Weekly Commentary, 6/6/16 – 6/10/16
U.S. equity markets started the week on a strong note before trading lower as the week wore on, giving up most gains by Friday. The Dow Jones Industrial Average managed to a 0.33% rise. The S&P 500 Index closed down -0.15% and the NASDAQ Composite was the big loser on the week shedding -0.97%.
Monday, Federal Reserve Chair Janet Yellen reassured investors by insinuating the central bank won’t be raising short-term interest rates at next week’s meeting of the Federal Open Market Committee. In a carefully worded statement she said, “new questions about the economic outlook have been raised by recent labor market data.” This represents a major shift from recent comments that short-term rates would be rising in the coming months. Investors and traders used this new information to send the major indexes back toward previous all-time highs.
What may have been a bigger story this week than stocks was the move in global interest rates. Combined with the comments from the Federal Reserve and pleas from Mario Draghi, the President of the European Central Bank (ECB), for governments to step in and rescue the Eurozone, yields on global debt sank, many further into negative territory. The Japanese 10-year fell approximately 5 basis points to -0.17%. German 10-year debt declined approximately 4 basis points to 0.03% and U.S. 10-year yields dropped 8 basis points to 1.64%.
Plunging bond rates are not a vote of confidence for the global economy, and with the looming U.K. referendum on maintaining membership in the European Union, weighed heavily on U.S. share prices Friday. The S&P 500 Index lost -0.92% closing at 2096 and the Dow Jones shed -0.67% to finish the week at 17,865.
As we’ve previously reported, the S&P 500 and the Dow Jones are facing significant resistance levels at 2100 and 18,000 respectively. There will likely be more failed attempts before the markets can break through to new highs. Two painful corrections in the past year are still fresh in investors’ memories and suggest further upside progress will not come without a struggle. The VIX, as a measure of volatility, is at its highest point in over three months which could foreshadow an upcoming rocky period.
Warnings and difficulties aside, U.S. equity markets continue to trade near all-time highs. The most recent price action and consolidation begs the question: In what direction will the next major move take the market?
The Stadion Managed Accounts risk objectives are managed using a “core/satellite (Flex)” approach. The core positions will comprise 40-60% of the portfolio and are invested in equity, fixed income and money market instruments with the strategic allocation becoming more risk averse as the risk tolerance of each fund changes. In allocating the objective’s Flex assets (the remaining 40-60% of each portfolio), Stadion uses a proprietary, rules-based weight-of-the-evidence model. With the recent improvement in the weight-of-the-evidence model, the Flex portion of the portfolios remains fully invested. The portfolios are overweight benchmark equity allocation at this time.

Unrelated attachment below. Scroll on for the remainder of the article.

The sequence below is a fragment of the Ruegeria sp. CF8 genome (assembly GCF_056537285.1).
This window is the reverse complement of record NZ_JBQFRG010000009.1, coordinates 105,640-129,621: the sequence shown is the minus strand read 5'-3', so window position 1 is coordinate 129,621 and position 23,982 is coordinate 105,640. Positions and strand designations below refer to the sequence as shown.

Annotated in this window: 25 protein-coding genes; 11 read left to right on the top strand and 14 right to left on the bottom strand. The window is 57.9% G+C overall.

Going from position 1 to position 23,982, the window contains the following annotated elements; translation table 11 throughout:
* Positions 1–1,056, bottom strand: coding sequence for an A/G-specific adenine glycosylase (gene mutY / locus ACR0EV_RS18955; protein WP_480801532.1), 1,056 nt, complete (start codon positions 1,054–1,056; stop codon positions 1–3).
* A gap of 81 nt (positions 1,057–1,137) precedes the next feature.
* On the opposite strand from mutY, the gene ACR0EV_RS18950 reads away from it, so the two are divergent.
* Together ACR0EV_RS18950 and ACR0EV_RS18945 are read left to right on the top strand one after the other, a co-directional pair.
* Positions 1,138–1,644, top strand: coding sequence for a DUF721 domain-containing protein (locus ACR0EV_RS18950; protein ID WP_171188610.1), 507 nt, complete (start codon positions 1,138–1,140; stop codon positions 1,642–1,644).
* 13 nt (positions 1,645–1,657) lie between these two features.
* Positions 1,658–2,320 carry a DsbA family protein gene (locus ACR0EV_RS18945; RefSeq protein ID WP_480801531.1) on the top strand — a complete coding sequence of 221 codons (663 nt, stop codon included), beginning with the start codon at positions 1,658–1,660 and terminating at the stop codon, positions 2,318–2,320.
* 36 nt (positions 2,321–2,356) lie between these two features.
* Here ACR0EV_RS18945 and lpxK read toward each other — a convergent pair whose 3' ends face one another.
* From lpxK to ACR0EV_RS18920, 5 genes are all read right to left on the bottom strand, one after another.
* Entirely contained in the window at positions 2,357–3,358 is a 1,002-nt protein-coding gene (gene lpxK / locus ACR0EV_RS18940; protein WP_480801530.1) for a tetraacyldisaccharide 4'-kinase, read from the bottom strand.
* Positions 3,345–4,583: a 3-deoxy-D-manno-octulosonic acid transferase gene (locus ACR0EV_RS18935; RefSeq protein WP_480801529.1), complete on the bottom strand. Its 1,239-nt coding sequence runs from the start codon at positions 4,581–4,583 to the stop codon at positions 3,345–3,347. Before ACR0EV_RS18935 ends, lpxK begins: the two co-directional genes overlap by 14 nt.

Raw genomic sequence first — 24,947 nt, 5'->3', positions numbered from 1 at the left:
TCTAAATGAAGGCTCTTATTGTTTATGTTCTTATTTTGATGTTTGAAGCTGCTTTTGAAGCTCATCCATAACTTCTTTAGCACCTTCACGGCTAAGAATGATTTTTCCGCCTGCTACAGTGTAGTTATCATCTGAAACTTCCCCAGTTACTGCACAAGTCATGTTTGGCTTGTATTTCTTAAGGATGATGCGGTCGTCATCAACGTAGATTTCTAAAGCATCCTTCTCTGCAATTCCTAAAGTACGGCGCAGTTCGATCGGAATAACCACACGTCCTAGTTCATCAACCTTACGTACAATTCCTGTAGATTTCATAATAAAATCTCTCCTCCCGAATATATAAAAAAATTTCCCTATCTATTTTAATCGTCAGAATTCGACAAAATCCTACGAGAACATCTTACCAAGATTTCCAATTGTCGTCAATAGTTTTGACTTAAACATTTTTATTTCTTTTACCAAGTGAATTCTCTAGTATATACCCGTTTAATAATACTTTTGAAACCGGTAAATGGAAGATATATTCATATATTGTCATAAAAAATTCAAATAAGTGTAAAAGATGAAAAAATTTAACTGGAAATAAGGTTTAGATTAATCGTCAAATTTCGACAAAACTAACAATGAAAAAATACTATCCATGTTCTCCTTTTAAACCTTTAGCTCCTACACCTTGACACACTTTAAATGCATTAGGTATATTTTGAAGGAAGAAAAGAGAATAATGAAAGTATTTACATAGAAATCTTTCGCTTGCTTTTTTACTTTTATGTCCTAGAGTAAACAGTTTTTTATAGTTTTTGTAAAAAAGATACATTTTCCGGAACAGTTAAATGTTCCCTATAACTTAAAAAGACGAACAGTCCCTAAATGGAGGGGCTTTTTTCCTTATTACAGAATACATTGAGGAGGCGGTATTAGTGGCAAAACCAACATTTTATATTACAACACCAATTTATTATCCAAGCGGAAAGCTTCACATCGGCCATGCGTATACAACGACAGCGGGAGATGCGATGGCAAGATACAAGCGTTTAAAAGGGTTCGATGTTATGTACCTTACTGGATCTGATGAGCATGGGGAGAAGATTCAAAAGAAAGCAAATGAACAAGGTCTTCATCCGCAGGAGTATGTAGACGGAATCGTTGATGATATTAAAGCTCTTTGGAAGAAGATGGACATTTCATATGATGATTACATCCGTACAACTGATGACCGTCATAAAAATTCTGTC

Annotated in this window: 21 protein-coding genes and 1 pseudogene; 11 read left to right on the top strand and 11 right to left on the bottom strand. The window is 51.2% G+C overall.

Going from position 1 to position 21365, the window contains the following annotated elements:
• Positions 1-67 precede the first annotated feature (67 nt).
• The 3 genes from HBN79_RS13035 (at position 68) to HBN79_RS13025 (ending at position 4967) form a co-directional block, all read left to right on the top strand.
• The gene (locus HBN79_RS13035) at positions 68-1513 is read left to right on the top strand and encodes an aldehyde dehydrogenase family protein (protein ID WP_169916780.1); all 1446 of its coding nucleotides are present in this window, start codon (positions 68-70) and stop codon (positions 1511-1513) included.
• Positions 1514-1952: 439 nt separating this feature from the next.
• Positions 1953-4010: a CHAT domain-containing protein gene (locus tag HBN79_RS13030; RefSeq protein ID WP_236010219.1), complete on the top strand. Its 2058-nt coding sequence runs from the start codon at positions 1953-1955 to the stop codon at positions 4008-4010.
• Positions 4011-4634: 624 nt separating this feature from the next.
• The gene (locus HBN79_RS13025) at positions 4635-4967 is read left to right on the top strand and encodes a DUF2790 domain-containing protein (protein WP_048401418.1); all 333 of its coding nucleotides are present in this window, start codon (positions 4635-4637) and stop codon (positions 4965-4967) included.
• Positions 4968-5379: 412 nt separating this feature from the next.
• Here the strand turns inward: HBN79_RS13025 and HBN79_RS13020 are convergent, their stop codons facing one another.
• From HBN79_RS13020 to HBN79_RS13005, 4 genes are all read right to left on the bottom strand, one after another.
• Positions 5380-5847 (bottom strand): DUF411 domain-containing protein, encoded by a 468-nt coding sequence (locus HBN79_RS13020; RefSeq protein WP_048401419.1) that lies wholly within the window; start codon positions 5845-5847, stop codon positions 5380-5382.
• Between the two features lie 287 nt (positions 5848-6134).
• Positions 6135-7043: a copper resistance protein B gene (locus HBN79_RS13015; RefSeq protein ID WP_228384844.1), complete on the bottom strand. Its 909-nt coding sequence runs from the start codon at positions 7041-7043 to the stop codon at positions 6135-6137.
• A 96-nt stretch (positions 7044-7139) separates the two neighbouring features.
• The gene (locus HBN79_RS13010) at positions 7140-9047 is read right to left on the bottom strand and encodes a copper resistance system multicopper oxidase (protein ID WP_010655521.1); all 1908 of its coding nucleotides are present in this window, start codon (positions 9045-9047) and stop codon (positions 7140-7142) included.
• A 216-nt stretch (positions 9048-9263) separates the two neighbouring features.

Past performance is no guarantee of future results. Investments are subject to risk, and any of Stadion’s investment strategies may lose money. The investment strategies presented are not appropriate for every investor and financial advisors should review the terms and conditions and risks involved. Stadion’s actively managed portfolios may underperform during bull markets. Some information contained herein was prepared by or obtained from sources that Stadion believes to be reliable. There is no assurance that any of the target prices or other forward-looking statements mentioned will be attained. Any market prices are only indications of market values and are subject to change. The S&P 500 Index is the Standard & Poor’s Composite Index of 500 stocks and is a widely recognized, unmanaged index of common stock price. The NASDAQ Composite is a stock market index of the common stocks and similar securities listed on the NASDAQ stock market and it is highly followed in the U.S. as an indicator of the performance of stocks of technology companies and growth companies. The Dow Jones Industrial Average is a price-weighted average of 30 significant stocks traded on the New York Stock Exchange and the NASDAQ. The VIX is the Chicago Board Options Exchange Market Volatility Index, a popular measure of the implied volatility of S&P 500 index options. Often referred to as the fear index or the fear gauge, it represents one measure of the market's expectation of stock market volatility over the next 30 day period. It is not possible to invest directly in indexes (like the S&P 500) which are unmanaged and do not incur fees and charges. The Sharpe ratio measures the excess return per unit of deviation, or risk. Any references to specific securities or market indexes are for informational purposes only. They are not intended as specific investment advice and should not be relied on for making investment decisions.
Past Performance is no guarantee of future results. Investments are subject to risk, and any of Stadion's investment strategies may lose money.